These are great examples of big missions, but a mission doesn’t have to be flashy or public or big. But it has to be in service of something outside of the person: advancing knowledge, preserving something, helping people, animals, our environment…something outside of the individual.
What is so compelling about a mission?
All people, but young people especially, are hard-wired to connect to other people, and nothing connects people better than the working together toward a shared goal that is bigger than any individual. And when the connections are forged during an intense experience, they get even stronger. An extreme example of an intense experience would be the crucible of war, but that’s why so many treatment programs for troubled kids are wilderness programs and why wilderness programs are so popular for corporate retreats: they are an intense experience that force people to connect with themselves and others.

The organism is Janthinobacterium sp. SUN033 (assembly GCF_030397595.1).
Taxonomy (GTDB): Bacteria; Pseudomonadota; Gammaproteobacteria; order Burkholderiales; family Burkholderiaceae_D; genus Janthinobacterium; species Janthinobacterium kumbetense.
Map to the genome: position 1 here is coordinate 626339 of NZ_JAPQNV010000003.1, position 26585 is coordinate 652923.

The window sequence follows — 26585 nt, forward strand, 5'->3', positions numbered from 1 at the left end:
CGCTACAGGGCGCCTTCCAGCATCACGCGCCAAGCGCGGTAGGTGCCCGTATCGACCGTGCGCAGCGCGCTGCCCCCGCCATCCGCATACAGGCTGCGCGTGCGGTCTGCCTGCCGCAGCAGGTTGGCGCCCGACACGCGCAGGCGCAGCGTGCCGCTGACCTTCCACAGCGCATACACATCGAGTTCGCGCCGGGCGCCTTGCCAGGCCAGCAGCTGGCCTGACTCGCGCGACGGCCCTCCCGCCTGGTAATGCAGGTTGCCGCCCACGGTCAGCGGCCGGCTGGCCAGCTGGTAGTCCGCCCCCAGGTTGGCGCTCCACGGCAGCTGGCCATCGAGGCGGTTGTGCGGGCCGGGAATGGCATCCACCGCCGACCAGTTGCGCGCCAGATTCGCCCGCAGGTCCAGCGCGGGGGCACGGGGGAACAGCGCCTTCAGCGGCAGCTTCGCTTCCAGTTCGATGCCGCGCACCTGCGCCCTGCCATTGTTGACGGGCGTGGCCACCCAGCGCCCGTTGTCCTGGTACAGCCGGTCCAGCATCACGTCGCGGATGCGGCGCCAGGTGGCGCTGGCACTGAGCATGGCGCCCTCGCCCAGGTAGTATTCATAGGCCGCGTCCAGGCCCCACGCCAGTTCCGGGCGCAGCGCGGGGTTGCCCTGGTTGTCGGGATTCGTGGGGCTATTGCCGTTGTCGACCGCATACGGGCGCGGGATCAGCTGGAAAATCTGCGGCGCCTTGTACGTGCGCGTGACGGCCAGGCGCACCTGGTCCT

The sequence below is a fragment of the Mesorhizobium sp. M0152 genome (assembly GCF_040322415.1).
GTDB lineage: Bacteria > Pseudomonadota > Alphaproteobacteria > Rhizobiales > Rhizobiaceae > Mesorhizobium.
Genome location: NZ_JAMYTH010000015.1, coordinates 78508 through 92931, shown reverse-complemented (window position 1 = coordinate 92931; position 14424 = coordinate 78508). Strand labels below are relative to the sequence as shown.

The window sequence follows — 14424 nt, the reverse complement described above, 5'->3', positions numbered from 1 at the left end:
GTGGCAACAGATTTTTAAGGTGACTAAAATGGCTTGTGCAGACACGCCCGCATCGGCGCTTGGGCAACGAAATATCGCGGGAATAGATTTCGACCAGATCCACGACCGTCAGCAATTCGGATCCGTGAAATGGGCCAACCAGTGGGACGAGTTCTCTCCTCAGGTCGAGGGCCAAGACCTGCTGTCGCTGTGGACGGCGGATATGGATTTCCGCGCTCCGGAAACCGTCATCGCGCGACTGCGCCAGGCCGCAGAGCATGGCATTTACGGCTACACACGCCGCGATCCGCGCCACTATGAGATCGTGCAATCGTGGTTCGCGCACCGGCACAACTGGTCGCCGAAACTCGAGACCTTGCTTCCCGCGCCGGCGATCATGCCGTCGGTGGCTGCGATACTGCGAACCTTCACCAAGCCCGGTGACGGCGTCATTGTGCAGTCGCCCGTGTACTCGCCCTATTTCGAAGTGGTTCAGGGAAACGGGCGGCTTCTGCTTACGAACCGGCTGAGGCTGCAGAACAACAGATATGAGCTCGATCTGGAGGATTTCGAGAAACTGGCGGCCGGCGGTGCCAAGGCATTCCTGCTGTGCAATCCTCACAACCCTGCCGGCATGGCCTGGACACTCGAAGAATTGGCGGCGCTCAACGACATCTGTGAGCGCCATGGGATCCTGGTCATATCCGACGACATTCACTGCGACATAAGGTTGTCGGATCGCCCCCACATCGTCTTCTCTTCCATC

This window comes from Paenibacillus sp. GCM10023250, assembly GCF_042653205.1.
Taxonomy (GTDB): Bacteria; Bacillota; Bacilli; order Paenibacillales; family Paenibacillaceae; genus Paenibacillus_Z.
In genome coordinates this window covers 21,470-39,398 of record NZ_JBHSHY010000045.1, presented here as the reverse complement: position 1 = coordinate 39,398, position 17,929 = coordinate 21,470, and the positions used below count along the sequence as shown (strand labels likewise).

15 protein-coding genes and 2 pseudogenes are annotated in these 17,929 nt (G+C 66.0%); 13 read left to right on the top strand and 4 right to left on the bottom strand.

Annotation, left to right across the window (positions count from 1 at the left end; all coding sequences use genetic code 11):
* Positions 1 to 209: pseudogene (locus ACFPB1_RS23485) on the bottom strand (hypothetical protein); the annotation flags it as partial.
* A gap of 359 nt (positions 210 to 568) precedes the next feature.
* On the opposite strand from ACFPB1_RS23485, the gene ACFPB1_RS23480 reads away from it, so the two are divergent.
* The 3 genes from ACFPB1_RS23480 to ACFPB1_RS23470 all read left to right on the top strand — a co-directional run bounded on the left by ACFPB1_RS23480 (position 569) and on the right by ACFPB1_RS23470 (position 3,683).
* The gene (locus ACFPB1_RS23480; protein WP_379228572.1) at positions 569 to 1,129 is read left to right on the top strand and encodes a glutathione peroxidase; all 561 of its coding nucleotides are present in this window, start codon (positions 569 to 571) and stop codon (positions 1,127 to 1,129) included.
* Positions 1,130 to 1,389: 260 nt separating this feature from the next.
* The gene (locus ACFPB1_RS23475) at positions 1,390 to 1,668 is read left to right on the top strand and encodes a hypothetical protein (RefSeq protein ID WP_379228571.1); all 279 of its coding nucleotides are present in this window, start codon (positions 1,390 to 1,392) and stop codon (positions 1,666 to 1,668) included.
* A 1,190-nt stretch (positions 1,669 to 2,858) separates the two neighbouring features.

Children yearn to connect, yet there are fewer and fewer opportunities for them to do so. Some of the reasons:
- Devices: Families or groups of friends may be in the same room, but they often are all on their own devices so aren’t actually connecting.
- Social media forces kids to be inauthentic: social media presences are, by their very nature, crafted to put forward an idealized individual, which is usually a far cry from the real person. It’s a struggle for any person to have to maintain a false self. But today’s kids struggle even more as social media and devices causes a 24-hour judgment cycle (expression courtesy of Coach Ryan Brown), so the pressure is intense for kids to live up to these crafted personae 24/7. Young people are already trying to figure out who they are; that is a normal part of growing up. However, that is, by definition, focusing inward. Having to present a false self on social media makes that even more complicated. It’s hard to focus on a mission, something outside yourself, when you are so confused by who you are on a basic level.